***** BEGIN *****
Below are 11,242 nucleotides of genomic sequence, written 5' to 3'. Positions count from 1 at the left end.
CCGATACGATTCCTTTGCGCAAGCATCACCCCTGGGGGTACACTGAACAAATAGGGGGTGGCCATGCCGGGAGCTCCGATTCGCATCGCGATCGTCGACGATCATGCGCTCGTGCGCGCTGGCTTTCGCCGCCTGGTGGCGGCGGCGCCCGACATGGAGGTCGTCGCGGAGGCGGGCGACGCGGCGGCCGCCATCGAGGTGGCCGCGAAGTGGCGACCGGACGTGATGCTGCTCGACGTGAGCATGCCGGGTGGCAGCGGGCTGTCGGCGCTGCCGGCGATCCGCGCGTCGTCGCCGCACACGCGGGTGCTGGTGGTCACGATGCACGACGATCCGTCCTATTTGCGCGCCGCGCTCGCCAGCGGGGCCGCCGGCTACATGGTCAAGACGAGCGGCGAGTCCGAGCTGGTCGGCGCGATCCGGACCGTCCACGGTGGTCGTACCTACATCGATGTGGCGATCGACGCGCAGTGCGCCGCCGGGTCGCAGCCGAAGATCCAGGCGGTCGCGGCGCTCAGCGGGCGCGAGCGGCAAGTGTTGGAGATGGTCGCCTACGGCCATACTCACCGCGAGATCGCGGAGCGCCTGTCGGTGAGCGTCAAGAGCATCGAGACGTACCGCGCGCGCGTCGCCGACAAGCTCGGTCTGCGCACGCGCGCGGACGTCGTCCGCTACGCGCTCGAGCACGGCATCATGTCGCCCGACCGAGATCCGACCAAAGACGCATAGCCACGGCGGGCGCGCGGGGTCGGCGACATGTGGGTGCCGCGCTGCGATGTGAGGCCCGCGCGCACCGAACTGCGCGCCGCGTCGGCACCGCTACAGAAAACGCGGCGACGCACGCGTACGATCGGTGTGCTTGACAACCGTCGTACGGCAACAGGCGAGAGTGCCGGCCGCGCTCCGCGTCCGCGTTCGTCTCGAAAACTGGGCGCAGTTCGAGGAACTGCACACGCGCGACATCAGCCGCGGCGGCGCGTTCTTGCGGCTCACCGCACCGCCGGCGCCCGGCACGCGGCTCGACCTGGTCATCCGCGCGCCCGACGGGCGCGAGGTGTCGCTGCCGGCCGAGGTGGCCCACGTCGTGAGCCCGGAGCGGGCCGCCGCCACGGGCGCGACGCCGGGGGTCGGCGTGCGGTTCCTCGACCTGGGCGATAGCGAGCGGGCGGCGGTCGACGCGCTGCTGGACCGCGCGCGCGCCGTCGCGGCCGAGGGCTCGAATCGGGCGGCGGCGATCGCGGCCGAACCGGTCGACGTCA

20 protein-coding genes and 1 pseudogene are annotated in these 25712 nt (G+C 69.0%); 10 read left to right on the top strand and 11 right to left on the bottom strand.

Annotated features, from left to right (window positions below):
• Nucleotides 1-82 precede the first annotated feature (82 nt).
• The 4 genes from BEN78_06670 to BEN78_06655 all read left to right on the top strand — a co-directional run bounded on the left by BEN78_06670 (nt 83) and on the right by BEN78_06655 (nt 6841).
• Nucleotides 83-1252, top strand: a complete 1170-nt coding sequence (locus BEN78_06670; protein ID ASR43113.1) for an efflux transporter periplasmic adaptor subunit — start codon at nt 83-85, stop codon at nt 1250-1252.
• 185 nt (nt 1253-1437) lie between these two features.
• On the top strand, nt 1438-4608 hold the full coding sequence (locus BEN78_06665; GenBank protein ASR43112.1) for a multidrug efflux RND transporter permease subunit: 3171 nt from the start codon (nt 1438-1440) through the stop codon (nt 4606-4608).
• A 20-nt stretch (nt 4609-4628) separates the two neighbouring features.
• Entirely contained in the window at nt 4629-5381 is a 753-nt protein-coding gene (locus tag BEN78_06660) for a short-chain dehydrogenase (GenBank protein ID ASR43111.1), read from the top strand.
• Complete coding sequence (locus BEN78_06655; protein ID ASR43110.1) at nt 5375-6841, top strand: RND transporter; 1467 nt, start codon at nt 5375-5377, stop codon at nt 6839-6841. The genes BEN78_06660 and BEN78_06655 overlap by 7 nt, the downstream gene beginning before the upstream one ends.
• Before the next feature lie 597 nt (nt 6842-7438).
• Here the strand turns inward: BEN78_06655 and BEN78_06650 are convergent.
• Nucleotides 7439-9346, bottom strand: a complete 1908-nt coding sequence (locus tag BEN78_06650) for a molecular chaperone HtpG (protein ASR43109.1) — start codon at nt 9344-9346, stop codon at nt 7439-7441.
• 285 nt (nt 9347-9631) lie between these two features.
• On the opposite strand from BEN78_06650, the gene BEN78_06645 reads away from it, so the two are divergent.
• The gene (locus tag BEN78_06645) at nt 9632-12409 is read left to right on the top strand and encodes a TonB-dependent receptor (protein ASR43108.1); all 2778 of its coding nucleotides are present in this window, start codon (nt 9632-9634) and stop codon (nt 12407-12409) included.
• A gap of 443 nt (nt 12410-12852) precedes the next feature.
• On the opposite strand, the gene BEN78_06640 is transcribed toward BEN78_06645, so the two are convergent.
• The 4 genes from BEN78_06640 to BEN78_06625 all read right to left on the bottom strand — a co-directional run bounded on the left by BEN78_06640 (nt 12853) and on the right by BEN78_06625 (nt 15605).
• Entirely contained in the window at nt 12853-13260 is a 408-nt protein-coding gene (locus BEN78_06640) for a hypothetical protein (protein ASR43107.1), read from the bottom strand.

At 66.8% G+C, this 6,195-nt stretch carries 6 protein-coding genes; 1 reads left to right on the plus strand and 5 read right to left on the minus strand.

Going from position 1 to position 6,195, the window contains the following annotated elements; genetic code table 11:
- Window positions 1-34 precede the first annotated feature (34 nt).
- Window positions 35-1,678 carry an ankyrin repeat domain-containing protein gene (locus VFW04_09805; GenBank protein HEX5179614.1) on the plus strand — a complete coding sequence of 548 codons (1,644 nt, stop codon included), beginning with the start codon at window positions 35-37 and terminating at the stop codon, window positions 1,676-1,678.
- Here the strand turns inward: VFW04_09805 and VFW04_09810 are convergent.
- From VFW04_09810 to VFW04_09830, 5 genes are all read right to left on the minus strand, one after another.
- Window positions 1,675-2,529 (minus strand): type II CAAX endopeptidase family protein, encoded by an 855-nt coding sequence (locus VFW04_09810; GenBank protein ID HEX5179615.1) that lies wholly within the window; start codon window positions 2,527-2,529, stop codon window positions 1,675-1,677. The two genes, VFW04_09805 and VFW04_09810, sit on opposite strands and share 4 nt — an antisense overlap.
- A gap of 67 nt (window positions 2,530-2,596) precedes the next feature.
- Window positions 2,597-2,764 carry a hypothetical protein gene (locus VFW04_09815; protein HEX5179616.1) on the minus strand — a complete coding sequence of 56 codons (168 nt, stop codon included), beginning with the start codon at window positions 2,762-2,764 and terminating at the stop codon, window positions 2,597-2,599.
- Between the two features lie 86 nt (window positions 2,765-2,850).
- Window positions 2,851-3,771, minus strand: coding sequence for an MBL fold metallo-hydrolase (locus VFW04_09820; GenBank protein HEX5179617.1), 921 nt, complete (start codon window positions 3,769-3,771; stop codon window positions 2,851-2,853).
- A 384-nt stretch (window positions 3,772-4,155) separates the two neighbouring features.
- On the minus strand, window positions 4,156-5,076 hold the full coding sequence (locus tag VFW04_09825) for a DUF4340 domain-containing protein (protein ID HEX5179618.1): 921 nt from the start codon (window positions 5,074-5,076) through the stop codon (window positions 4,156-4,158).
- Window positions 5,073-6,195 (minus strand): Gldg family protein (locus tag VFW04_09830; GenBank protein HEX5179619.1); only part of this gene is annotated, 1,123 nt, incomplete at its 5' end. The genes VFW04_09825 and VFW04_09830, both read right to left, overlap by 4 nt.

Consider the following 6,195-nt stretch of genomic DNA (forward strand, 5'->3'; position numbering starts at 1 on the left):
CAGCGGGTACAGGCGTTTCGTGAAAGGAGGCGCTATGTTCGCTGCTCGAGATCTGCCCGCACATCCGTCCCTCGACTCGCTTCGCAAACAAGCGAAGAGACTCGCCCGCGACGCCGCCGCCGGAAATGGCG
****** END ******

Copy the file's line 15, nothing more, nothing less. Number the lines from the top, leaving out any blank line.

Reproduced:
• Nucleotides 7439-9346, bottom strand: a complete 1908-nt coding sequence (locus tag BEN78_06650) for a molecular chaperone HtpG (protein ASR43109.1) — start codon at nt 9344-9346, stop codon at nt 7439-7441.